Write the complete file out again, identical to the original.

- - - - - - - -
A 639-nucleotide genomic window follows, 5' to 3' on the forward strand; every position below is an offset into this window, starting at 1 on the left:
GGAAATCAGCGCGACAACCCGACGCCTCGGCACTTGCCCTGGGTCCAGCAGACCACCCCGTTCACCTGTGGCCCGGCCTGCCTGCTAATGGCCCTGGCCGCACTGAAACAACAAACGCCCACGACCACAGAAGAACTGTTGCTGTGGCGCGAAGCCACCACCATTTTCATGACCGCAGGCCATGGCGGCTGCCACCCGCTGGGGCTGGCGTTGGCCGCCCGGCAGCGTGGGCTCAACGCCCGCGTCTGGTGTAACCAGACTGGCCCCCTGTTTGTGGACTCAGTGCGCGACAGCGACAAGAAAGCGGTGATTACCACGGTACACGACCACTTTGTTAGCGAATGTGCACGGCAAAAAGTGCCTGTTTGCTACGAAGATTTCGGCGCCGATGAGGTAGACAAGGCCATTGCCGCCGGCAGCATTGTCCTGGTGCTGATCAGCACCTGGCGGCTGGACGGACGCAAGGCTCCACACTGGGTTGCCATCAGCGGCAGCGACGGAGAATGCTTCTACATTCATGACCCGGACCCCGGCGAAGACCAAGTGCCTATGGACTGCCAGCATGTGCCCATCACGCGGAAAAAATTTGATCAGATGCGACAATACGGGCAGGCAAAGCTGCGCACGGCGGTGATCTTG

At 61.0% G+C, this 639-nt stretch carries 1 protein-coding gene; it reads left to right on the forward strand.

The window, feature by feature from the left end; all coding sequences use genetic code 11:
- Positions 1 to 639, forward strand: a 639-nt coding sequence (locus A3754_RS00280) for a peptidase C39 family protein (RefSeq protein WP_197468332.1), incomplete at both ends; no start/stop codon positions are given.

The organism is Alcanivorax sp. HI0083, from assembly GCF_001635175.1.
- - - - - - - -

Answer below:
A 639-nucleotide genomic window follows, 5' to 3' on the forward strand; every position below is an offset into this window, starting at 1 on the left:
GGAAATCAGCGCGACAACCCGACGCCTCGGCACTTGCCCTGGGTCCAGCAGACCACCCCGTTCACCTGTGGCCCGGCCTGCCTGCTAATGGCCCTGGCCGCACTGAAACAACAAACGCCCACGACCACAGAAGAACTGTTGCTGTGGCGCGAAGCCACCACCATTTTCATGACCGCAGGCCATGGCGGCTGCCACCCGCTGGGGCTGGCGTTGGCCGCCCGGCAGCGTGGGCTCAACGCCCGCGTCTGGTGTAACCAGACTGGCCCCCTGTTTGTGGACTCAGTGCGCGACAGCGACAAGAAAGCGGTGATTACCACGGTACACGACCACTTTGTTAGCGAATGTGCACGGCAAAAAGTGCCTGTTTGCTACGAAGATTTCGGCGCCGATGAGGTAGACAAGGCCATTGCCGCCGGCAGCATTGTCCTGGTGCTGATCAGCACCTGGCGGCTGGACGGACGCAAGGCTCCACACTGGGTTGCCATCAGCGGCAGCGACGGAGAATGCTTCTACATTCATGACCCGGACCCCGGCGAAGACCAAGTGCCTATGGACTGCCAGCATGTGCCCATCACGCGGAAAAAATTTGATCAGATGCGACAATACGGGCAGGCAAAGCTGCGCACGGCGGTGATCTTG

At 61.0% G+C, this 639-nt stretch carries 1 protein-coding gene; it reads left to right on the forward strand.

The window, feature by feature from the left end; all coding sequences use genetic code 11:
- Positions 1 to 639, forward strand: a 639-nt coding sequence (locus A3754_RS00280) for a peptidase C39 family protein (RefSeq protein WP_197468332.1), incomplete at both ends; no start/stop codon positions are given.

The organism is Alcanivorax sp. HI0083, from assembly GCF_001635175.1.